~New Moon~ Chapter One
Week 1: The Start of the War
The First Week: The first selection
Combatants Remaining: 128
Remaining Evenings: 6
A beeping sound from my terminal breaks me free of my trance, echoing inside the empty classroom. Once the preparation phase ended, those who couldn’t break free of the illusion that had been cast over them simply vanished, fading as if their renderer’s alpha channel had been set to zero.
I looked down to see the announcement:
The next combatants will be announced on the second floor bulletin board.
The sound of my Servant appearing drew my attention from the terminal and towards her.
“The Norns have spun their threads it would seem,” she said in a soft voice. “Shall we go learn of our foe’s name?”
I nodded, and she vanished with the same sound as before.
Opening the door, I stepped out of the classroom and walked down the stairwell, passing another Master who survived to this point. We briefly glanced at one another and continued along our paths. Whoever she was, she would be an enemy soon enough.
No, she was already an enemy.
On the bulletin board, a white sheet of paper had two names. Mine was obvious and warranted no mention. The other though…
Battlefield: First Chimeric Lunar Sea
That was the name of the first opponent I would face. The first person I would kill in this war. I should’ve been used to having to take the life of an enemy, whose face I did not recognize; a name I did not know.
At least I didn’t have to kill one of my comrades in the first round. But I still wasn’t ecstatic about this whole system of kill or be killed. Regardless, the prize would be worth it, if it would bring down the Harways.
I had to keep telling myself that.
“You’re my opponent, huh?” an unfamiliar voice came from behind me. Had I not been lost in thought, I would have noticed them approaching. I turned to face the voice.
He was a tall man, with black and gray hair that covered his face, only allowing slivers of his condescending eyes to reach mine. He wore a matching gray jacket, with tufts of black fur on the edges, and dark blue pants that nearly covered his black shoes.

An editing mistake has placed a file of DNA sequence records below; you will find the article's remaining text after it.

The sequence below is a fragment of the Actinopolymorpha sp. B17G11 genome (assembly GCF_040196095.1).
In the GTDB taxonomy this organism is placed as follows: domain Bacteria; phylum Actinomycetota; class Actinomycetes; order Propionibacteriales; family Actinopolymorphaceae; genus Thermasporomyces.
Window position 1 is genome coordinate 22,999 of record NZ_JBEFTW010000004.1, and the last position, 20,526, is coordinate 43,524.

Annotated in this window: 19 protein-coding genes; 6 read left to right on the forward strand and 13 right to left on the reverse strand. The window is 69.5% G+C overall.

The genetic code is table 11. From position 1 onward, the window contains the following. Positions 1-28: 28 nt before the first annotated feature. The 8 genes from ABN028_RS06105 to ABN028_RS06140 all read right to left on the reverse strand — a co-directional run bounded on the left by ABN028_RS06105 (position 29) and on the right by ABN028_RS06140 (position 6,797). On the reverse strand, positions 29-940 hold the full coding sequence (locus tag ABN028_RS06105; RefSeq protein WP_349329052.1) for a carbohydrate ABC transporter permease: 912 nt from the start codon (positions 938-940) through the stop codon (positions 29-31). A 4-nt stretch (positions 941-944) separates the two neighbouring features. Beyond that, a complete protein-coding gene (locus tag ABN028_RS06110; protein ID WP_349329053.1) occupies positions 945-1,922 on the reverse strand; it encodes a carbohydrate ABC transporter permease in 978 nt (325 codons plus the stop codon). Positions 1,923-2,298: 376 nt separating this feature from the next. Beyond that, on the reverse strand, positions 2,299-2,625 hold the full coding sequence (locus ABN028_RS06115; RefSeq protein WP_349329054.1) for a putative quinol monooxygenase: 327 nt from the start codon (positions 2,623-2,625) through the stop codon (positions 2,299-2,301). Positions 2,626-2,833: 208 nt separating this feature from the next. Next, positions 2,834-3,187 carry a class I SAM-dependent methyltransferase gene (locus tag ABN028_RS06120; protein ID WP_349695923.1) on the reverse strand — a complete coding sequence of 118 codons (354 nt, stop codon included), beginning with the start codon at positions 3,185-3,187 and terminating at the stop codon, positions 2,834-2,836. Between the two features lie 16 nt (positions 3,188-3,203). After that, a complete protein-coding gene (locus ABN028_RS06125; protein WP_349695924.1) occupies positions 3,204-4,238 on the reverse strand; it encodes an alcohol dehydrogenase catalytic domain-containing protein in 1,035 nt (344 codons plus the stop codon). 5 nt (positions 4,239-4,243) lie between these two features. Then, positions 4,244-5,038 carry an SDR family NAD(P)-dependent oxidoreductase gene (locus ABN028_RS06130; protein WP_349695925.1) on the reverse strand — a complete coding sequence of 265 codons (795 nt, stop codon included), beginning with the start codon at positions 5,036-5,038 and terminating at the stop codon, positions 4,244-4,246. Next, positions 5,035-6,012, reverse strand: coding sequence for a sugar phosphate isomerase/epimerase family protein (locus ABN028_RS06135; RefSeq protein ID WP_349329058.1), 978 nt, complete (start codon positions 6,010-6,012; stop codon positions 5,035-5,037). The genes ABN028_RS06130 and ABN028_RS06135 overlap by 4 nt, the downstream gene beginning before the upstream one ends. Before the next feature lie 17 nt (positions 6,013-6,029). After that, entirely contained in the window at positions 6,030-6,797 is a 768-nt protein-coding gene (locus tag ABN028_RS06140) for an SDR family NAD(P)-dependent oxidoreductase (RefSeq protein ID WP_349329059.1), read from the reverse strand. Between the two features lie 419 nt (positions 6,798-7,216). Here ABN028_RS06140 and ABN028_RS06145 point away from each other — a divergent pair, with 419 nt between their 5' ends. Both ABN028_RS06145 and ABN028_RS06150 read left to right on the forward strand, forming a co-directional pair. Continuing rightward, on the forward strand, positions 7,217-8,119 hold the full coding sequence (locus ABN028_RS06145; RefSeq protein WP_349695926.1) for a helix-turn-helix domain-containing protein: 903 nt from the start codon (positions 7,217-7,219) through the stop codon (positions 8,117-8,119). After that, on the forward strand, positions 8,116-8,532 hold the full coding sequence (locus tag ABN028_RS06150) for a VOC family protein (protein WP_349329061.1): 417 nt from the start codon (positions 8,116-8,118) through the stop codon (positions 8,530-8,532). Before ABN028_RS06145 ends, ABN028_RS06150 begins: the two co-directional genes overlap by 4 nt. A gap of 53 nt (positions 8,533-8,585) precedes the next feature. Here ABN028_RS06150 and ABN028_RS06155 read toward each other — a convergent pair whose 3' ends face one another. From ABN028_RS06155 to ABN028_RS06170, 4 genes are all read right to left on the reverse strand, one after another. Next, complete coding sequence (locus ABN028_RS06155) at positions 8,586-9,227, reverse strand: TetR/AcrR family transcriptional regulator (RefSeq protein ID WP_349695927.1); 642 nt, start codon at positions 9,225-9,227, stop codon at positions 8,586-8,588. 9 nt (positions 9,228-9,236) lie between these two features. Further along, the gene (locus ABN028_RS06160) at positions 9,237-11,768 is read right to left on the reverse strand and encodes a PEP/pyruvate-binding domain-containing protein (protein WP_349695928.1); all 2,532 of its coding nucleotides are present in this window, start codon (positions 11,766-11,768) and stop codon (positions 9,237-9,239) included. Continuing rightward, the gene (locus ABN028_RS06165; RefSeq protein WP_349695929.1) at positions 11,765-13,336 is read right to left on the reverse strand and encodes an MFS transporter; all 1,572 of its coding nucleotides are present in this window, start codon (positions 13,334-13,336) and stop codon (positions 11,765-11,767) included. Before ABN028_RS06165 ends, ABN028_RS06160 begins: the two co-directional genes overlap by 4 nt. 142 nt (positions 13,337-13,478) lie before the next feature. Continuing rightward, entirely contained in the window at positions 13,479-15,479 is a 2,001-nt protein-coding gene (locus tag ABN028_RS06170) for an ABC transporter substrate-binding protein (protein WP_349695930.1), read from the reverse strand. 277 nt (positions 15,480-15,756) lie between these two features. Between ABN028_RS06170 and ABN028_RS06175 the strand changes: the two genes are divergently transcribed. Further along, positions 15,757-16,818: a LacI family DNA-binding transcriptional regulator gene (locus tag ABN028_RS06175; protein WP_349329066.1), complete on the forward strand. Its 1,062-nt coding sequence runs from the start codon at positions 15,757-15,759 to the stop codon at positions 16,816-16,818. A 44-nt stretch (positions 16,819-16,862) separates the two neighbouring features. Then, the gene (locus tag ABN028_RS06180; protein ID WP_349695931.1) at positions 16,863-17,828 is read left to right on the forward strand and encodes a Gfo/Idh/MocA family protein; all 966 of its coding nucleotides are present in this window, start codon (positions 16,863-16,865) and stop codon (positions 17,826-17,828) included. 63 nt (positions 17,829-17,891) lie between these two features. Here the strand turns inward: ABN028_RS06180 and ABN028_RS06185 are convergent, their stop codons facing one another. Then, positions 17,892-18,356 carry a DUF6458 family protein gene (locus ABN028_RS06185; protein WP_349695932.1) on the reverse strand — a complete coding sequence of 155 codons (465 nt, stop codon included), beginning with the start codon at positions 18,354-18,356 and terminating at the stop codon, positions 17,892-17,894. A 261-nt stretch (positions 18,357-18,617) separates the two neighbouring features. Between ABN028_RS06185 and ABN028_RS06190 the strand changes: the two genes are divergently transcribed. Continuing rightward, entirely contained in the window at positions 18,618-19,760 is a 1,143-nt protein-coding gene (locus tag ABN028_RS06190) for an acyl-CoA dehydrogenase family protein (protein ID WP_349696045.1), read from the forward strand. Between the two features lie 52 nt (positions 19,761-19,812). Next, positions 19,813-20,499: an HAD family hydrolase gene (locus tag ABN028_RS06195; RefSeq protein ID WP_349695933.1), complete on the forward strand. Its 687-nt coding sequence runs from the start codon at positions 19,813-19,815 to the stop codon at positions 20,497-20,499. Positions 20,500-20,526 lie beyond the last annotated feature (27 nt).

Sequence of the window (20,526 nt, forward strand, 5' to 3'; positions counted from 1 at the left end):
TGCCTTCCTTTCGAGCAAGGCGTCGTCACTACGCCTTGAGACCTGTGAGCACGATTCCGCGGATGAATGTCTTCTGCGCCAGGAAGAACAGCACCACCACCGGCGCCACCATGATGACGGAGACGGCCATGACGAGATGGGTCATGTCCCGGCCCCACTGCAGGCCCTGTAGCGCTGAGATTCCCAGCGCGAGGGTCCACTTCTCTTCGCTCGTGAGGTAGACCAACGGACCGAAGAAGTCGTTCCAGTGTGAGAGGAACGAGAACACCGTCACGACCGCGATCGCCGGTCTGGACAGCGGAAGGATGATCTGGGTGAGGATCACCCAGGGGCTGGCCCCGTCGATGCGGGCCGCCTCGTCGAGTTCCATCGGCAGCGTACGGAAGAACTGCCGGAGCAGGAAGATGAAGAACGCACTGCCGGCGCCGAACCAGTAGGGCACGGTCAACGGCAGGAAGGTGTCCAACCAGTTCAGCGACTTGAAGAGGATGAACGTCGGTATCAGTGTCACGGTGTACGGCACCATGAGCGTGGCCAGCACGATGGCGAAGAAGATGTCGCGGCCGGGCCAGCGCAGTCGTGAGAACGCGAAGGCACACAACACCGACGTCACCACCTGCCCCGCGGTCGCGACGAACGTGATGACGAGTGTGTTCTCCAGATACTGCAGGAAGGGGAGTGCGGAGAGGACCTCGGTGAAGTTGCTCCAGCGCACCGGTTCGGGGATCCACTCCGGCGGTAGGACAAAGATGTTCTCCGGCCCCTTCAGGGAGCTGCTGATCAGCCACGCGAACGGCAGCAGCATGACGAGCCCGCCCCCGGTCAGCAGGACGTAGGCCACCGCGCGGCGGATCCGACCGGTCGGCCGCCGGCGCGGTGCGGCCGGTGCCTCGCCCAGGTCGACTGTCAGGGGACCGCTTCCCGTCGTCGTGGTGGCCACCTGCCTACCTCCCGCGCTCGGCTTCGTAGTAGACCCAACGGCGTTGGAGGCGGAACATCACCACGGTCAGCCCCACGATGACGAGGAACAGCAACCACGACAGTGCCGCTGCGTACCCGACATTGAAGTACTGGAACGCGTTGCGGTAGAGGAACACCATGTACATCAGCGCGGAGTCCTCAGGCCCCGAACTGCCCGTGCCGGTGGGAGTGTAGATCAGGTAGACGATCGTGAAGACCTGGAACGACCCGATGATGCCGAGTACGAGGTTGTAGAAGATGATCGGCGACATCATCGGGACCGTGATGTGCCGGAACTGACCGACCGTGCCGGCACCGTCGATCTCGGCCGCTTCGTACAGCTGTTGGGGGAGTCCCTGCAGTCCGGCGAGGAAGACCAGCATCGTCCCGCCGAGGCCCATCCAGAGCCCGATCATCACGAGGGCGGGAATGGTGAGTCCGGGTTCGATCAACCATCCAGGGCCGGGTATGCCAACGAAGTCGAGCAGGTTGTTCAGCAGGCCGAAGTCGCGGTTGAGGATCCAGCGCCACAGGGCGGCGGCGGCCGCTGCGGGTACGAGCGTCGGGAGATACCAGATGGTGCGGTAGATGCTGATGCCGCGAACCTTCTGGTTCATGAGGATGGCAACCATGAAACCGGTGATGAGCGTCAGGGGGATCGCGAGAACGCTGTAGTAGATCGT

“Hm,” he looked me up and down, “just a stone in my path.”
After that demeaning comment, he walked off.
My first opponent walked down the stairs and out of sight. When there was no one else around, my Servant appeared once again. Her eyes were like daggers, glaring in the direction of where he departed.
I understood instinctively that she would not forgive him for his words towards me. Regarding me as only a stone to be kicked out of the way, no more than a pebble, was an insult that she would not let slide. It seemed that this wouldn’t be an enemy we would regret killing.
We departed to the Nurse’s office, to retrieve some free healing supplies, before accessing the doorway that lead to the Arena. Along the way we were stopped by the ditzy adult-child, Taiga. She said she lost her favorite strap along on the first floor of the Arena and requested that we retrieve it by tomorrow.
With that out of the way, we made our way to the Arena.
First Chimeric Lunar Sea – First Floor
We stepped off the Teleporter Pad. Dressed in formal wear that looked like a modified school uniform painted black, with a pair of fingerless, red gloves on my hands, and red sneakers on my feet, I was ready to explore the first floor and find the Cipher Key. Next to me was my Servant, who was dressed for battle.
A glimmering, sliver breastplate had appeared over the white linen kirtle, hugging her chest tightly. Metal greaves and boots decorated her feet, clanking with every step she took. Gloveless gauntlets wrapped her forearms, completing her armor set. Every piece of metal had a pattern engraved to make it look as though flames were licking the edges.
She was magnificent.
“Fylkir,” she addressed me. “From here on, we’ll be attacked by programs that are generated to provide a challenge in retrieving the Cipher Keys. I shall be your spear and strike them down.”
Although she said that with a warrior’s intent, I noticed her eyes seemed a little empty, waiting to be filled by my acceptance of her declaration. While it was be obvious that I would rely on her, she desired me to acknowledge it. Considering her past, I guess it shouldn’t have been a surprise.
“Of course,” I told her. Her eyes briefly flashed gold in joy, and she turned away blushing.
We walked down the transparent, box-like maze structure for roughly a minute, when a program appeared from around a corner. It was box-like, split in half with some kind of tether inside that prevented it from pulling itself apart completely. The program attacked, but my Servant was already in front of me.
In a flash of flames, a scarlet spear—with the only alternate color being a golden streak that curved down the shaft—appeared in her hands. Holding it diagonally, she protected me from the attack with a hexagonal tiled shield, before twisting and thrusting the spear through the program. It convulsed rather violently as it began breaking down.
The program dissolved, and I felt as though a small amount of water was filling me up inside. EXP, I believe it was called. Considering my magic circuits were integrated well enough to empower Lancer to about half her true strength, it wasn’t necessary at this point. But still, this really was like a game.